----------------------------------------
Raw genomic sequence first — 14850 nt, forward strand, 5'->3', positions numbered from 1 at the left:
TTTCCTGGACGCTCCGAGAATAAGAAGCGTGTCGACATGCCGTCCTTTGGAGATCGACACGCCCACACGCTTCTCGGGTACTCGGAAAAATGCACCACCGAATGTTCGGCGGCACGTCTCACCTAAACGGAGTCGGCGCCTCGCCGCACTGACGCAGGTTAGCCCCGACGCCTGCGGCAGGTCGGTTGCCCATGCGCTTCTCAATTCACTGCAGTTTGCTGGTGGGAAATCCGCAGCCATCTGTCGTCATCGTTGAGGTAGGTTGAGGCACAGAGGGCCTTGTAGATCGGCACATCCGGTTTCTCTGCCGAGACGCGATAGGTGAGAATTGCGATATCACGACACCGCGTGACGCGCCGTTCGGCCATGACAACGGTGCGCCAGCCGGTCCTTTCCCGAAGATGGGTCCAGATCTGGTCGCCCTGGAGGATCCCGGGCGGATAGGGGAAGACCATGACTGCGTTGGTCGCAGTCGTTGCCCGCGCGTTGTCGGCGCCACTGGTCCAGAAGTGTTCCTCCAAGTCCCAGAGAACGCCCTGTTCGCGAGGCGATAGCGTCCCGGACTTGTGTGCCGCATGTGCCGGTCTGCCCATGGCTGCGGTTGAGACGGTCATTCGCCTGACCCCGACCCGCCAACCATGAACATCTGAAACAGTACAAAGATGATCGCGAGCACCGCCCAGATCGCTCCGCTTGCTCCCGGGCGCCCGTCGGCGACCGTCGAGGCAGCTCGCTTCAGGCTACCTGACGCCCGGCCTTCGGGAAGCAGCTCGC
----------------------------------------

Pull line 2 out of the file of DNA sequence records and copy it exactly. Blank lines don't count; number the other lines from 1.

TTTCCTGGACGCTCCGAGAATAAGAAGCGTGTCGACATGCCGTCCTTTGGAGATCGACACGCCCACACGCTTCTCGGGTACTCGGAAAAATGCACCACCGAATGTTCGGCGGCACGTCTCACCTAAACGGAGTCGGCGCCTCGCCGCACTGACGCAGGTTAGCCCCGACGCCTGCGGCAGGTCGGTTGCCCATGCGCTTCTCAATTCACTGCAGTTTGCTGGTGGGAAATCCGCAGCCATCTGTCGTCATCGTTGAGGTAGGTTGAGGCACAGAGGGCCTTGTAGATCGGCACATCCGGTTTCTCTGCCGAGACGCGATAGGTGAGAATTGCGATATCACGACACCGCGTGACGCGCCGTTCGGCCATGACAACGGTGCGCCAGCCGGTCCTTTCCCGAAGATGGGTCCAGATCTGGTCGCCCTGGAGGATCCCGGGCGGATAGGGGAAGACCATGACTGCGTTGGTCGCAGTCGTTGCCCGCGCGTTGTCGGCGCCACTGGTCCAGAAGTGTTCCTCCAAGTCCCAGAGAACGCCCTGTTCGCGAGGCGATAGCGTCCCGGACTTGTGTGCCGCATGTGCCGGTCTGCCCATGGCTGCGGTTGAGACGGTCATTCGCCTGACCCCGACCCGCCAACCATGAACATCTGAAACAGTACAAAGATGATCGCGAGCACCGCCCAGATCGCTCCGCTTGCTCCCGGGCGCCCGTCGGCGACCGTCGAGGCAGCTCGCTTCAGGCTACCTGACGCCCGGCCTTCGGGAAGCAGCTCGC